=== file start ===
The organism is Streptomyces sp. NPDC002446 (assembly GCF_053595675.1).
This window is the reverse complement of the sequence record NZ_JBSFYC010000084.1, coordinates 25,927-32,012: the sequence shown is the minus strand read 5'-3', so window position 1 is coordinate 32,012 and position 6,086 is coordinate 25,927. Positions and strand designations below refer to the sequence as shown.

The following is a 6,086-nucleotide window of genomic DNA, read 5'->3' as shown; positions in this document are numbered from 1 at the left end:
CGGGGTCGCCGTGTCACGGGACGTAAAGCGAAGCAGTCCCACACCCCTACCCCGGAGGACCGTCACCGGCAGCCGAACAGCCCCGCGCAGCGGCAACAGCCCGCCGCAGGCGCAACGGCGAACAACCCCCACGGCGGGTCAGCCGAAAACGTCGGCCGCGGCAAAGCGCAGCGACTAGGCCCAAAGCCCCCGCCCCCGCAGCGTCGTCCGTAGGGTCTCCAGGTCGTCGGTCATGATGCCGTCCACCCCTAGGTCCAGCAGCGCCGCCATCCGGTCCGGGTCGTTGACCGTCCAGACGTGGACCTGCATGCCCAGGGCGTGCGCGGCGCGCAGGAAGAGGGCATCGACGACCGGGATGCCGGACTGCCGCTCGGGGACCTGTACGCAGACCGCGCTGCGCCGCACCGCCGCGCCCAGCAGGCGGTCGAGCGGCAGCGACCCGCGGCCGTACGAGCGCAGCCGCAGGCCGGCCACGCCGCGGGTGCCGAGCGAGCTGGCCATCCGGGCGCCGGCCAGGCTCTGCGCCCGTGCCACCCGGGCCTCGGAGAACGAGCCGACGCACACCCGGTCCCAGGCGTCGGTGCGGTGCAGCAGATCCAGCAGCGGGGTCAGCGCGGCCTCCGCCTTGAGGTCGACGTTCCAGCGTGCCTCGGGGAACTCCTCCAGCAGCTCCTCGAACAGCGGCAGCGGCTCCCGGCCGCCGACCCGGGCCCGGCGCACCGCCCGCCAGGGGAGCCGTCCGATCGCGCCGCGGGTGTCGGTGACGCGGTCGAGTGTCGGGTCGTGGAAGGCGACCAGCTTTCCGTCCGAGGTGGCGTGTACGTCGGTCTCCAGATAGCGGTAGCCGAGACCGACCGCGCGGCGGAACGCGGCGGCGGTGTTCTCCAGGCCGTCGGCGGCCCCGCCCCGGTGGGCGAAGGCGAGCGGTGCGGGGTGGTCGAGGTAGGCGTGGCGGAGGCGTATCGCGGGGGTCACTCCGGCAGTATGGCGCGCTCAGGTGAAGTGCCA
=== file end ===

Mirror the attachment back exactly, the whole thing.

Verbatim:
The organism is Streptomyces sp. NPDC002446 (assembly GCF_053595675.1).
This window is the reverse complement of the sequence record NZ_JBSFYC010000084.1, coordinates 25,927-32,012: the sequence shown is the minus strand read 5'-3', so window position 1 is coordinate 32,012 and position 6,086 is coordinate 25,927. Positions and strand designations below refer to the sequence as shown.

The following is a 6,086-nucleotide window of genomic DNA, read 5'->3' as shown; positions in this document are numbered from 1 at the left end:
CGGGGTCGCCGTGTCACGGGACGTAAAGCGAAGCAGTCCCACACCCCTACCCCGGAGGACCGTCACCGGCAGCCGAACAGCCCCGCGCAGCGGCAACAGCCCGCCGCAGGCGCAACGGCGAACAACCCCCACGGCGGGTCAGCCGAAAACGTCGGCCGCGGCAAAGCGCAGCGACTAGGCCCAAAGCCCCCGCCCCCGCAGCGTCGTCCGTAGGGTCTCCAGGTCGTCGGTCATGATGCCGTCCACCCCTAGGTCCAGCAGCGCCGCCATCCGGTCCGGGTCGTTGACCGTCCAGACGTGGACCTGCATGCCCAGGGCGTGCGCGGCGCGCAGGAAGAGGGCATCGACGACCGGGATGCCGGACTGCCGCTCGGGGACCTGTACGCAGACCGCGCTGCGCCGCACCGCCGCGCCCAGCAGGCGGTCGAGCGGCAGCGACCCGCGGCCGTACGAGCGCAGCCGCAGGCCGGCCACGCCGCGGGTGCCGAGCGAGCTGGCCATCCGGGCGCCGGCCAGGCTCTGCGCCCGTGCCACCCGGGCCTCGGAGAACGAGCCGACGCACACCCGGTCCCAGGCGTCGGTGCGGTGCAGCAGATCCAGCAGCGGGGTCAGCGCGGCCTCCGCCTTGAGGTCGACGTTCCAGCGTGCCTCGGGGAACTCCTCCAGCAGCTCCTCGAACAGCGGCAGCGGCTCCCGGCCGCCGACCCGGGCCCGGCGCACCGCCCGCCAGGGGAGCCGTCCGATCGCGCCGCGGGTGTCGGTGACGCGGTCGAGTGTCGGGTCGTGGAAGGCGACCAGCTTTCCGTCCGAGGTGGCGTGTACGTCGGTCTCCAGATAGCGGTAGCCGAGACCGACCGCGCGGCGGAACGCGGCGGCGGTGTTCTCCAGGCCGTCGGCGGCCCCGCCCCGGTGGGCGAAGGCGAGCGGTGCGGGGTGGTCGAGGTAGGCGTGGCGGAGGCGTATCGCGGGGGTCACTCCGGCAGTATGGCGCGCTCAGGTGAAGTGCCA